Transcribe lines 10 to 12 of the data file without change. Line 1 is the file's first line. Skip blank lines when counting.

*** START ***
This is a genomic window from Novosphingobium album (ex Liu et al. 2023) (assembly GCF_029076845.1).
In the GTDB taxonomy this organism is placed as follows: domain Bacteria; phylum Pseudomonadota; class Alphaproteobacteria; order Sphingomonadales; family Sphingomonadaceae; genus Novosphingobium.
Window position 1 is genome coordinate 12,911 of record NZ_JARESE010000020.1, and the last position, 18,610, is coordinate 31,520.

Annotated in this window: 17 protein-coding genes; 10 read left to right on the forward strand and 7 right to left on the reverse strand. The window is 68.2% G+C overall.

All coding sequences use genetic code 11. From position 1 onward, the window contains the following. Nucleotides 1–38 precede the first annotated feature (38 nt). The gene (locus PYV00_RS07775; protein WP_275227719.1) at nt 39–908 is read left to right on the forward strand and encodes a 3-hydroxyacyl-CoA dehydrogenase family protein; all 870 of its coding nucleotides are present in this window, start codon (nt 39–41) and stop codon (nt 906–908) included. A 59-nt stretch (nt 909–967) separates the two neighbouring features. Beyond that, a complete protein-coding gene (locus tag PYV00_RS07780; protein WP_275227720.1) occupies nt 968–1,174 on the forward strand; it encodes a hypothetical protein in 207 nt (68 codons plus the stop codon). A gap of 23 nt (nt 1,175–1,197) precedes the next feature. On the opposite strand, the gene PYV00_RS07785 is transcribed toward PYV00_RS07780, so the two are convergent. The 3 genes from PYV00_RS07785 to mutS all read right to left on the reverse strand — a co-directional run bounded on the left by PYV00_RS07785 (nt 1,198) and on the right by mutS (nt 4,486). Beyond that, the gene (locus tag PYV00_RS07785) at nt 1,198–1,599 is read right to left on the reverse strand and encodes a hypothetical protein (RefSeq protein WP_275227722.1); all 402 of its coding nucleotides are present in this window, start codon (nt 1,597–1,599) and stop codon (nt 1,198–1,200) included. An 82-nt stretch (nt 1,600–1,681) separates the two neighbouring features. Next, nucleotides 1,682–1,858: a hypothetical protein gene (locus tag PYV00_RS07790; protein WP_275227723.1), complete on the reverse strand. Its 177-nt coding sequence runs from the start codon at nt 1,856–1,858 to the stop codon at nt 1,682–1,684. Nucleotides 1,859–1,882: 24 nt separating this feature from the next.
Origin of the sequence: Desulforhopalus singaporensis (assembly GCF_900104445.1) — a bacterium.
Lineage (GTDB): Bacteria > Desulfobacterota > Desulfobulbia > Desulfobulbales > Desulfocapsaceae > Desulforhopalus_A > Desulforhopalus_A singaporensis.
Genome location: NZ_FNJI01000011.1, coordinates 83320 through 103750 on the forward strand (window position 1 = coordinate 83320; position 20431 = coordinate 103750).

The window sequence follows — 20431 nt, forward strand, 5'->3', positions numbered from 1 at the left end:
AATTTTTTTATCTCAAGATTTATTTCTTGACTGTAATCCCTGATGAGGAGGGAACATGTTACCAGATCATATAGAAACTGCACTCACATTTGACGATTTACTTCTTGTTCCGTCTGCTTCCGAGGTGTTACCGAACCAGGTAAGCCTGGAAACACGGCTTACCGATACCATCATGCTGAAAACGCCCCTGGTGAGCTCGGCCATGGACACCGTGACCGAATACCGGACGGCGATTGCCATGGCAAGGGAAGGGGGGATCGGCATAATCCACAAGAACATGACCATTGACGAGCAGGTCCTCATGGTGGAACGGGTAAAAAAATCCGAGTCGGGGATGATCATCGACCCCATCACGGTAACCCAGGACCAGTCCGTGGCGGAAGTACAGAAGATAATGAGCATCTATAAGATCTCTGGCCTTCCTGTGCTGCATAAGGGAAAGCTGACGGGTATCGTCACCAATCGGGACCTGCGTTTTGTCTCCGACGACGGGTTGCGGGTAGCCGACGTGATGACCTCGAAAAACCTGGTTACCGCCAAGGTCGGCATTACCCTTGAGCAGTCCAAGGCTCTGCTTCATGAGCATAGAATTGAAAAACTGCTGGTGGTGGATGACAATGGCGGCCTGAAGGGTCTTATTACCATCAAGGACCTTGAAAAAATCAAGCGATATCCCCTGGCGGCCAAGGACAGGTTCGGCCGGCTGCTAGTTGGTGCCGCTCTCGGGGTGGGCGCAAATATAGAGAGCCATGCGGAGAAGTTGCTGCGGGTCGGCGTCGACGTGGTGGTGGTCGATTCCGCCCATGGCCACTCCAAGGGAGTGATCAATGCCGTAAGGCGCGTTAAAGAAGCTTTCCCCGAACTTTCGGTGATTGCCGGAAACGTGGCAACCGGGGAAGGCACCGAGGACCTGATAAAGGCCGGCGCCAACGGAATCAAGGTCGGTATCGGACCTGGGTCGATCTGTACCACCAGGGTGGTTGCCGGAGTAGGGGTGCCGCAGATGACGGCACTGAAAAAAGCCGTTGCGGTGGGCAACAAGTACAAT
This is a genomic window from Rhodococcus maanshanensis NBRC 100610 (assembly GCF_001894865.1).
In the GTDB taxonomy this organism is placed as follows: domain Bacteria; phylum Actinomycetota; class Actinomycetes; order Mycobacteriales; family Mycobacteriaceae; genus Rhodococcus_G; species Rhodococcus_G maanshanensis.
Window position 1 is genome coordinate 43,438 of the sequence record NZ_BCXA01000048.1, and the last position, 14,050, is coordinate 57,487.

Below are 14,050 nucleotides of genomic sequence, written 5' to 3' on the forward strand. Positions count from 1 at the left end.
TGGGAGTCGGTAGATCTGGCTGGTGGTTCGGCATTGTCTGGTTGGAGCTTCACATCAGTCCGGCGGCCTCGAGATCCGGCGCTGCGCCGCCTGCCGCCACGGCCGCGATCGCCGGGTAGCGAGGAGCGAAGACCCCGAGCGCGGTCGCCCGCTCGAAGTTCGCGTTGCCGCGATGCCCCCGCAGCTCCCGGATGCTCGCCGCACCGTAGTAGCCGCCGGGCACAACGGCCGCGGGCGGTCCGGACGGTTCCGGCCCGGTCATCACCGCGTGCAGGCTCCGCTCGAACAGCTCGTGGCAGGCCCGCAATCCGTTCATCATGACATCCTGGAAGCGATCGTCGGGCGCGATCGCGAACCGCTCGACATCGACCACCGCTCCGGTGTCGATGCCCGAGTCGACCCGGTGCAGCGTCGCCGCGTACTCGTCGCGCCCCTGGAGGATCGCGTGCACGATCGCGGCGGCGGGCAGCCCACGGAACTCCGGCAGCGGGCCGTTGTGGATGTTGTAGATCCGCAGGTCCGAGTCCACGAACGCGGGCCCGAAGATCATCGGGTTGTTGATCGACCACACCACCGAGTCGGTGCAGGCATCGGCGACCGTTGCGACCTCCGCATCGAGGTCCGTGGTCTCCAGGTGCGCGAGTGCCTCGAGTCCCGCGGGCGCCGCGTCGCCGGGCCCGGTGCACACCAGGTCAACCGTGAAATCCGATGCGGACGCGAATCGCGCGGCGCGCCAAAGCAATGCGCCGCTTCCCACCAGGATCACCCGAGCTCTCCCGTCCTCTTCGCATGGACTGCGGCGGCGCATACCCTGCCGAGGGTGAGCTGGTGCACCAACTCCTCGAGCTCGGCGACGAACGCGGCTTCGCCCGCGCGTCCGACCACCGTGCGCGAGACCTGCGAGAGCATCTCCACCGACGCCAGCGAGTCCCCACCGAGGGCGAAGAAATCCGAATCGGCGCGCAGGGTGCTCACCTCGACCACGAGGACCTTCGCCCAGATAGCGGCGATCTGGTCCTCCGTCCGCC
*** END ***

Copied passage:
AATTTTTTTATCTCAAGATTTATTTCTTGACTGTAATCCCTGATGAGGAGGGAACATGTTACCAGATCATATAGAAACTGCACTCACATTTGACGATTTACTTCTTGTTCCGTCTGCTTCCGAGGTGTTACCGAACCAGGTAAGCCTGGAAACACGGCTTACCGATACCATCATGCTGAAAACGCCCCTGGTGAGCTCGGCCATGGACACCGTGACCGAATACCGGACGGCGATTGCCATGGCAAGGGAAGGGGGGATCGGCATAATCCACAAGAACATGACCATTGACGAGCAGGTCCTCATGGTGGAACGGGTAAAAAAATCCGAGTCGGGGATGATCATCGACCCCATCACGGTAACCCAGGACCAGTCCGTGGCGGAAGTACAGAAGATAATGAGCATCTATAAGATCTCTGGCCTTCCTGTGCTGCATAAGGGAAAGCTGACGGGTATCGTCACCAATCGGGACCTGCGTTTTGTCTCCGACGACGGGTTGCGGGTAGCCGACGTGATGACCTCGAAAAACCTGGTTACCGCCAAGGTCGGCATTACCCTTGAGCAGTCCAAGGCTCTGCTTCATGAGCATAGAATTGAAAAACTGCTGGTGGTGGATGACAATGGCGGCCTGAAGGGTCTTATTACCATCAAGGACCTTGAAAAAATCAAGCGATATCCCCTGGCGGCCAAGGACAGGTTCGGCCGGCTGCTAGTTGGTGCCGCTCTCGGGGTGGGCGCAAATATAGAGAGCCATGCGGAGAAGTTGCTGCGGGTCGGCGTCGACGTGGTGGTGGTCGATTCCGCCCATGGCCACTCCAAGGGAGTGATCAATGCCGTAAGGCGCGTTAAAGAAGCTTTCCCCGAACTTTCGGTGATTGCCGGAAACGTGGCAACCGGGGAAGGCACCGAGGACCTGATAAAGGCCGGCGCCAACGGAATCAAGGTCGGTATCGGACCTGGGTCGATCTGTACCACCAGGGTGGTTGCCGGAGTAGGGGTGCCGCAGATGACGGCACTGAAAAAAGCCGTTGCGGTGGGCAACAAGTACAAT
This is a genomic window from Rhodococcus maanshanensis NBRC 100610 (assembly GCF_001894865.1).
In the GTDB taxonomy this organism is placed as follows: domain Bacteria; phylum Actinomycetota; class Actinomycetes; order Mycobacteriales; family Mycobacteriaceae; genus Rhodococcus_G; species Rhodococcus_G maanshanensis.